There are some news stories that are deeply satisfying to read and pass on and this is one of them. The disgusting ‘let them eat cake’ elitists at the Steven J. Baum law firm in NYC who made sport of the terrible predicament of foreclosed homeowners at their office Halloween party last month, are now out of work as the firm is closing its doors. How would you enjoy someone having a party to ridicule your bad luck, counselor? Have a good time finding a job making the same kind of undeserved loot Baum was paying, you miserable pieces of writ — I hear things are tough all over.
Horrible Law Firm That Mocked Foreclosure Victims Now Out of Business
by Tara Lohan
Nov. 21, 2011
It’s hard to forget the shocking images the New York Times posted about the law firm Steven J. Baum that used it’s Halloween party to mock foreclosure victims. Now, it looks like there has been some sweet justice. Gawker reports that the firm is closing down:
After the Times published those pictures of Baum employees gleefully mocking down-on-their-luck homeowners at a super fun Halloween party, Mortgage giants Fannie Mae and Freddie Mac cut Baum off. Last week, Steven J. Baum himself sent Joe Nocera, the Times columnist who first published the pictures, a pathetic email claiming that Nocera’s column destroyed his firm: “There is blood on your hands for this one, Joe… I will never, ever forgive you for this.”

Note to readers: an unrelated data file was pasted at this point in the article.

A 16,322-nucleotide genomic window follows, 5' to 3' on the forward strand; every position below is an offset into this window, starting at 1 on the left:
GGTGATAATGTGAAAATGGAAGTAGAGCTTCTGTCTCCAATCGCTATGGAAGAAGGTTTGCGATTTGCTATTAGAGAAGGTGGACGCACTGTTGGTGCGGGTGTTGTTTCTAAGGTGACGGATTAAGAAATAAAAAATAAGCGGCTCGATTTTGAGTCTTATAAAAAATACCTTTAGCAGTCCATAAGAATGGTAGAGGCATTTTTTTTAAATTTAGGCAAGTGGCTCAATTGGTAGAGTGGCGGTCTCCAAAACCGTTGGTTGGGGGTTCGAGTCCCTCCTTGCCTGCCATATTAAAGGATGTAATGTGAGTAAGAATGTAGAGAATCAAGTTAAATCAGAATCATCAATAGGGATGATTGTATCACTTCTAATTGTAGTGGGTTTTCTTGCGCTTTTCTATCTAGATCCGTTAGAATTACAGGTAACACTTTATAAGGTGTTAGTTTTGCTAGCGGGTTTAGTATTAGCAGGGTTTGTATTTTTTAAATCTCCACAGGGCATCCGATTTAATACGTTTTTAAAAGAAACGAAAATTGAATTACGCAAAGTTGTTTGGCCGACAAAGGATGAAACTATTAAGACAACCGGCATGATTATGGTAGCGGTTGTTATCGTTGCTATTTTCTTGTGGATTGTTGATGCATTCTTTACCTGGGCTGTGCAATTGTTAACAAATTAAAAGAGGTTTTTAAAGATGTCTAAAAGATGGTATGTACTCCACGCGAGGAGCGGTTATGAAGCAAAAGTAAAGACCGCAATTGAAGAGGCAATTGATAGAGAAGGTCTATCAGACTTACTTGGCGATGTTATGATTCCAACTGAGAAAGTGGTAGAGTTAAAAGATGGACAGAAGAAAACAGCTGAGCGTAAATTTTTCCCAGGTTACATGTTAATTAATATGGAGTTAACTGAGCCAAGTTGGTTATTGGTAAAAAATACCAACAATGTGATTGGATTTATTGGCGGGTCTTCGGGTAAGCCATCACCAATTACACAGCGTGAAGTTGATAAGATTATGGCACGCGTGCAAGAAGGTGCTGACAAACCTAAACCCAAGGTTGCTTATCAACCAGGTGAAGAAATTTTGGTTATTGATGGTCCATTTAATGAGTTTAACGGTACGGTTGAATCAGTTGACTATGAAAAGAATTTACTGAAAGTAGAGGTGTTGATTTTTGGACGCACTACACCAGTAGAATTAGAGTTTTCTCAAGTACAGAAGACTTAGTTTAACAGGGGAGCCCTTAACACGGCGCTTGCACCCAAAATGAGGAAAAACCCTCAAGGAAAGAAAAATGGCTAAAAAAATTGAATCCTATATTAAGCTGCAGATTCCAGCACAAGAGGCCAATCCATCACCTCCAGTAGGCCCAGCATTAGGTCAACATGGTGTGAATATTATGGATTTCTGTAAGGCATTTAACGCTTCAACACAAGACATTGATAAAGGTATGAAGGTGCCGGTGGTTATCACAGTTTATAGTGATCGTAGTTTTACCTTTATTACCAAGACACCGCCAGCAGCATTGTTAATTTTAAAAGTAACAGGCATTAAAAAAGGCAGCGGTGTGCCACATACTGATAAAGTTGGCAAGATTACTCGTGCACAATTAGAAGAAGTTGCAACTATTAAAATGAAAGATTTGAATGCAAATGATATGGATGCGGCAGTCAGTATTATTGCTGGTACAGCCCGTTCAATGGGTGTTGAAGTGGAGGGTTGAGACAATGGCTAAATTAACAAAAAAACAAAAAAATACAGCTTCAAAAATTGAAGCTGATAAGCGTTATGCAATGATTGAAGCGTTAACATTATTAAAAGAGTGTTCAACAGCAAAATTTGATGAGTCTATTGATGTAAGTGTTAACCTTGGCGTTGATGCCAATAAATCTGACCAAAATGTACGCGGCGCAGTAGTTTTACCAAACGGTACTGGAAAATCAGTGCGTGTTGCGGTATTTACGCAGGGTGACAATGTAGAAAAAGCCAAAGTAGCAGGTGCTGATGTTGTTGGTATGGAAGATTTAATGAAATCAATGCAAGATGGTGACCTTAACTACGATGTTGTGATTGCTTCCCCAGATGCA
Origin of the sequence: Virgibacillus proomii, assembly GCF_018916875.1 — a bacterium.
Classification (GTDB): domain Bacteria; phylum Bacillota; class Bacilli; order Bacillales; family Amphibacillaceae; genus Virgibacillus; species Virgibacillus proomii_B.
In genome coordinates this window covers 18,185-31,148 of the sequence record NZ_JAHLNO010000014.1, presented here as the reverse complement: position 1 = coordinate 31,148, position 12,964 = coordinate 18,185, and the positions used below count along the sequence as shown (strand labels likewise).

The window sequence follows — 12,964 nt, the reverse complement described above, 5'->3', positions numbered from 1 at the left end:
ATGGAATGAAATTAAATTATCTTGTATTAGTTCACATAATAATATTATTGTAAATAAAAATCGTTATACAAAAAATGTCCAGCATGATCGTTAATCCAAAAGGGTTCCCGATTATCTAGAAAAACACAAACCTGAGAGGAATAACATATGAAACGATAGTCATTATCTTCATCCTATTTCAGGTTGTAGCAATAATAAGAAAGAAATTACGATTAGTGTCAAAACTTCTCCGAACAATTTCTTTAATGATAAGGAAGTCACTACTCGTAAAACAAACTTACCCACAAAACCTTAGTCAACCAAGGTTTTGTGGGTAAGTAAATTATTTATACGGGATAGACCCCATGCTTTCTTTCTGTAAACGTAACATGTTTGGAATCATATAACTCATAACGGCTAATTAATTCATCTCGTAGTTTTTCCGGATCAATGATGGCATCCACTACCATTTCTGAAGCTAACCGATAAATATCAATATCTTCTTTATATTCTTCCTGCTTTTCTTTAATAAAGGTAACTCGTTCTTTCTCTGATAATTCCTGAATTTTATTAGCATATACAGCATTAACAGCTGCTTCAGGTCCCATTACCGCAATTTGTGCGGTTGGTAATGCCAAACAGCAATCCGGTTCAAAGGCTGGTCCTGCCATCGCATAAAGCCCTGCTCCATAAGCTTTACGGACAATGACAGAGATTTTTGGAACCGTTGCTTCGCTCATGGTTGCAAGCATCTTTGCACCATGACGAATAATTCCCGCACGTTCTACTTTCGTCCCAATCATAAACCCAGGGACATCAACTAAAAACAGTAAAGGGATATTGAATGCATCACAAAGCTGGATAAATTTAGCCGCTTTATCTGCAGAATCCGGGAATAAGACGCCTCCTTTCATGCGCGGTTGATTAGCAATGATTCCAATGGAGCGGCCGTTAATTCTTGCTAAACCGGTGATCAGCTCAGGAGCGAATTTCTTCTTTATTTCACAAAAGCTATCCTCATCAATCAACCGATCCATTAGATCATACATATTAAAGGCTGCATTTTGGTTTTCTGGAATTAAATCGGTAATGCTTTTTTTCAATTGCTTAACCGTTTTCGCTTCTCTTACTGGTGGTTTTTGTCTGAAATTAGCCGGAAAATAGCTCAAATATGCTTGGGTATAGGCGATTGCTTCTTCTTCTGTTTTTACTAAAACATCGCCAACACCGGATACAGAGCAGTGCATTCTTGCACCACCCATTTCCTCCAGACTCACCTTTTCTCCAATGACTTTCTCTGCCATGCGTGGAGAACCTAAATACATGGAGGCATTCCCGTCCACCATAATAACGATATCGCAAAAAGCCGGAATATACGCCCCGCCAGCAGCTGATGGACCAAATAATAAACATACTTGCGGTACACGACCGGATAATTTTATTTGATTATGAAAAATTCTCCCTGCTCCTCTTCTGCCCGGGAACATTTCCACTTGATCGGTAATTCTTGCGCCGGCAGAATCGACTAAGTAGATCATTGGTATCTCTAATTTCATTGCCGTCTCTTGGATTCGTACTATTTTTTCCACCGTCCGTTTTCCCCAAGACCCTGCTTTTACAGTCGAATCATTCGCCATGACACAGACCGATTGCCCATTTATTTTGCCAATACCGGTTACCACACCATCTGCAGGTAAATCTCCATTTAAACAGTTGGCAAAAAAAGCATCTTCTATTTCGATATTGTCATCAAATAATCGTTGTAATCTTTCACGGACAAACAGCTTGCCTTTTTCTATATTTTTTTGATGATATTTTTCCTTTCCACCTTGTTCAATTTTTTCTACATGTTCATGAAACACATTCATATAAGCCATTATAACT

But that wasn’t really the straw that broke the camel’s back. The Gawker story explains that there were some awful business practices at work, too
According to the Long Island Bankruptcy Blog, Baum filed “more foreclosure proceedings against New York homeowners than any other attorney in New York’s history.” How did he do it? By filing error-filled “robo-signed” documents, and using shady tactics that one Long Island judge likened to something out of the “Twilight Zone.” Last month, Baum paid a $2 million fine to settle a Federal case accusing the firm of filing misleading papers to rush along foreclosures. That burden, along with their new tainted status, was apparently too much for the firm.
Copyright 2011 Tara Lohan and AlterNet.
“Behind every great fortune there is a crime.”
— Honore de Balzac (1799 — 1850).
Cartoon copyright Lalo Alcaraz.